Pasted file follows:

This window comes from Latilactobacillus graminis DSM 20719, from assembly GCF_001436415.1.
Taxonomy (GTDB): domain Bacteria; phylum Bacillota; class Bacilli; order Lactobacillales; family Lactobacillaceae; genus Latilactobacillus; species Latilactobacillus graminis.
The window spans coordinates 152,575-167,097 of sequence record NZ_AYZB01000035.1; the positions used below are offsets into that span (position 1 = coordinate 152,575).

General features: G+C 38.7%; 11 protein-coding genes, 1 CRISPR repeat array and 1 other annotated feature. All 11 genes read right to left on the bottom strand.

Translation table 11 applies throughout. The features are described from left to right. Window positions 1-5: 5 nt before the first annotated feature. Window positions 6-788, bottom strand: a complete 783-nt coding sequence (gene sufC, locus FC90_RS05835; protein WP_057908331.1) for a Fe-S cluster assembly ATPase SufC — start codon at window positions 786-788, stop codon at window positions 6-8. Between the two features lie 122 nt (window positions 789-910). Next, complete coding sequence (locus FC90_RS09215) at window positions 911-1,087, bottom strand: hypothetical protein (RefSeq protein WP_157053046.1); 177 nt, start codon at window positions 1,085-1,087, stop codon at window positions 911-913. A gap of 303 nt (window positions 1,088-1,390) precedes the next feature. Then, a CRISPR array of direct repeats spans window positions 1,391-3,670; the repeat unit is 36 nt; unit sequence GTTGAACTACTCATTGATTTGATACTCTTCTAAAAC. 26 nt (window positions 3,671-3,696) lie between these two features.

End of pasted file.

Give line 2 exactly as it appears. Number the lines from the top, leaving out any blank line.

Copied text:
Taxonomy (GTDB): domain Bacteria; phylum Bacillota; class Bacilli; order Lactobacillales; family Lactobacillaceae; genus Latilactobacillus; species Latilactobacillus graminis.